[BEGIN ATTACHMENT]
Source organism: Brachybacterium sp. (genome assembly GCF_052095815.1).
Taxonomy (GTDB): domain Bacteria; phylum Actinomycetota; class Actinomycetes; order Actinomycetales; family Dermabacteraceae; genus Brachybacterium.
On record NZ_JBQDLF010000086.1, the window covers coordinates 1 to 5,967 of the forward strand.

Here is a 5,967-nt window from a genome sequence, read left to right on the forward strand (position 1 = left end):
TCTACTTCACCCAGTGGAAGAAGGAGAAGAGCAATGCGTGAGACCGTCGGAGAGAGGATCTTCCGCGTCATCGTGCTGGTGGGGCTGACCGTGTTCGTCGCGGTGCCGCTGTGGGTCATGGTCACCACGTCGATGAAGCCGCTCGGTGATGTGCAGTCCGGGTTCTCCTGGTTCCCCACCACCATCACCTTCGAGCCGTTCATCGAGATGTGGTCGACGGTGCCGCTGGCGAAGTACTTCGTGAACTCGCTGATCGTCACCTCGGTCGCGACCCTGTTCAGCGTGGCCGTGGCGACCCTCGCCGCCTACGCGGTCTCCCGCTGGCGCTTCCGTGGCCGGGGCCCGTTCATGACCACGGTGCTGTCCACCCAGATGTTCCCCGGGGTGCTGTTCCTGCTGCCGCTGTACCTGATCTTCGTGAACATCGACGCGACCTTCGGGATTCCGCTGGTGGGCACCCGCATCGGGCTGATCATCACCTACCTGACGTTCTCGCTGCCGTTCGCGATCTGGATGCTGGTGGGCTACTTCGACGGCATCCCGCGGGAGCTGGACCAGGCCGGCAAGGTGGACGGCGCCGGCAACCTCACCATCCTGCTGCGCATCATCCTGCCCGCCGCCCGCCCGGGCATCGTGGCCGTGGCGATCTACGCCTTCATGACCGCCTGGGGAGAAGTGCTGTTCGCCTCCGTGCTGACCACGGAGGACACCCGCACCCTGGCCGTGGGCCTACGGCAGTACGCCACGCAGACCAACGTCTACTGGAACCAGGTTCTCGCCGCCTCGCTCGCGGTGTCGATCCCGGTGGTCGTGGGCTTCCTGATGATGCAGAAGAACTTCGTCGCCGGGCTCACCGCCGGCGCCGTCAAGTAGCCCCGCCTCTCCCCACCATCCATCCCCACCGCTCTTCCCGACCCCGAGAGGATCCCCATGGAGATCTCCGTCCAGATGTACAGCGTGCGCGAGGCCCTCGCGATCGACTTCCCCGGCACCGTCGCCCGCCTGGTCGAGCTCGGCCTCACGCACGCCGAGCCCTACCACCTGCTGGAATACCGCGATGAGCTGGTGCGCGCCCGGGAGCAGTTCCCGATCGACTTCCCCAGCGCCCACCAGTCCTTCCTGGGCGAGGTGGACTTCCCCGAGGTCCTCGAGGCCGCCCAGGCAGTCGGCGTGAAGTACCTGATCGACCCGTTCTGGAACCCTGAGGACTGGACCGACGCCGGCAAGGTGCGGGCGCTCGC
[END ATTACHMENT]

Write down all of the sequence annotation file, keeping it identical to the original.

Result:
Source organism: Brachybacterium sp. (genome assembly GCF_052095815.1).
Taxonomy (GTDB): domain Bacteria; phylum Actinomycetota; class Actinomycetes; order Actinomycetales; family Dermabacteraceae; genus Brachybacterium.
On record NZ_JBQDLF010000086.1, the window covers coordinates 1 to 5,967 of the forward strand.

Here is a 5,967-nt window from a genome sequence, read left to right on the forward strand (position 1 = left end):
TCTACTTCACCCAGTGGAAGAAGGAGAAGAGCAATGCGTGAGACCGTCGGAGAGAGGATCTTCCGCGTCATCGTGCTGGTGGGGCTGACCGTGTTCGTCGCGGTGCCGCTGTGGGTCATGGTCACCACGTCGATGAAGCCGCTCGGTGATGTGCAGTCCGGGTTCTCCTGGTTCCCCACCACCATCACCTTCGAGCCGTTCATCGAGATGTGGTCGACGGTGCCGCTGGCGAAGTACTTCGTGAACTCGCTGATCGTCACCTCGGTCGCGACCCTGTTCAGCGTGGCCGTGGCGACCCTCGCCGCCTACGCGGTCTCCCGCTGGCGCTTCCGTGGCCGGGGCCCGTTCATGACCACGGTGCTGTCCACCCAGATGTTCCCCGGGGTGCTGTTCCTGCTGCCGCTGTACCTGATCTTCGTGAACATCGACGCGACCTTCGGGATTCCGCTGGTGGGCACCCGCATCGGGCTGATCATCACCTACCTGACGTTCTCGCTGCCGTTCGCGATCTGGATGCTGGTGGGCTACTTCGACGGCATCCCGCGGGAGCTGGACCAGGCCGGCAAGGTGGACGGCGCCGGCAACCTCACCATCCTGCTGCGCATCATCCTGCCCGCCGCCCGCCCGGGCATCGTGGCCGTGGCGATCTACGCCTTCATGACCGCCTGGGGAGAAGTGCTGTTCGCCTCCGTGCTGACCACGGAGGACACCCGCACCCTGGCCGTGGGCCTACGGCAGTACGCCACGCAGACCAACGTCTACTGGAACCAGGTTCTCGCCGCCTCGCTCGCGGTGTCGATCCCGGTGGTCGTGGGCTTCCTGATGATGCAGAAGAACTTCGTCGCCGGGCTCACCGCCGGCGCCGTCAAGTAGCCCCGCCTCTCCCCACCATCCATCCCCACCGCTCTTCCCGACCCCGAGAGGATCCCCATGGAGATCTCCGTCCAGATGTACAGCGTGCGCGAGGCCCTCGCGATCGACTTCCCCGGCACCGTCGCCCGCCTGGTCGAGCTCGGCCTCACGCACGCCGAGCCCTACCACCTGCTGGAATACCGCGATGAGCTGGTGCGCGCCCGGGAGCAGTTCCCGATCGACTTCCCCAGCGCCCACCAGTCCTTCCTGGGCGAGGTGGACTTCCCCGAGGTCCTCGAGGCCGCCCAGGCAGTCGGCGTGAAGTACCTGATCGACCCGTTCTGGAACCCTGAGGACTGGACCGACGCCGGCAAGGTGCGGGCGCTCGC